• Educator expenses. Eligible educators (kindergarten through grade 12) can deduct up to $250 (per spouse) of qualified out-of-pocket expenses paid during the year for books, supplies, equipment (including computers), and other materials used in the classroom. The expense is taken on line 23 of Form 1040 and is not subject to the 2% AGI limitation for miscellaneous itemized deductions. This deduction was set to expire for expenses incurred after December 31, 2013. The new law extends this deduction for the 2014 tax year and expires for expenses incurred after December 31, 2014.
  • Qualified principal residence debt. In general, the cancellation of debt produces taxable income. Taxpayers may exclude income from cancellation of qualified principal residence indebtedness. The exclusion is limited to $2 million of acquisition debt. This provision was set to expire for debt discharged after December 31, 2013. The new law extends this provision for the 2014 tax year and expires for debt discharged after December 31, 2014.
  • Transportation benefits. The value of qualified transportation benefits provided to employees is excluded from taxable wages. In 2013, the limit for combined commuter highway vehicles and transit passes was the same as the limit for qualified parking ($245 for each). The parity for these benefits was set to expire after 2013, so that the limit for combined commuter highway vehicles and transit passes in 2014 would be $130 while the qualified parking limit would be $250 (2014 inflation adjusted amounts). The new law extends this parity to 2014 so that the combined commuter highway vehicle and transit pass limit is now $250, as well as $250 for qualified parking. This parity is set to expire for tax years after 2014.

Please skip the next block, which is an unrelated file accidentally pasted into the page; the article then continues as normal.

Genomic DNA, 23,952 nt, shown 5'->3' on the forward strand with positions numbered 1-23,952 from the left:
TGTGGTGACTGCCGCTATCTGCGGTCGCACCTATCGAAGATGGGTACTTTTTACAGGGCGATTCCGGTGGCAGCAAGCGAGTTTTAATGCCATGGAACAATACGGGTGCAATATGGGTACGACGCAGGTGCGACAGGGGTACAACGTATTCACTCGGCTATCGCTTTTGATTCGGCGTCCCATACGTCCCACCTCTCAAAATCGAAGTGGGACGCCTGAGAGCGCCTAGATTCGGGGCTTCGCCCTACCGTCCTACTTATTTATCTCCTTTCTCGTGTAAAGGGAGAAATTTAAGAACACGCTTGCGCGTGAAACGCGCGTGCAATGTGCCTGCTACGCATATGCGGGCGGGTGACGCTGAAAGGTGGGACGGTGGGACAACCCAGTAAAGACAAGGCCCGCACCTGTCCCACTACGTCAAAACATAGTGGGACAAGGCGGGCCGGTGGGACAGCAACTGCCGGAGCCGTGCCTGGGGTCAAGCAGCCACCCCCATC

• Mortgage insurance premiums. Premiums paid for acquisition indebtedness for insurance contracts on a first or second home are treated as deductible mortgage interest, subject to phaseout rules. Qualified mortgage insurance providers include the Veterans Administration, the Federal Housing Administration, the Rural Housing Administration, and certain private mortgage insurance. Treating mortgage insurance premiums as deductible mortgage interest was due to expire after 2013. The new law extends this deduction for the 2014 tax year and expires for premiums paid after December 31, 2014.
  • Charitable contributions of IRA distributions. A qualified charitable distribution is a non-taxable distribution made directly by the trustee of the taxpayer’s IRA to an eligible charitable organization. The distribution is not included in income, and the contribution is not deducted as a charitable contribution, thus avoiding the AGI limitations that apply to charitable contributions. This provision was set to expire on December 31, 2013. The new law extends this provision for the 2014 tax year and expires for IRA distributions made after December 31, 2014.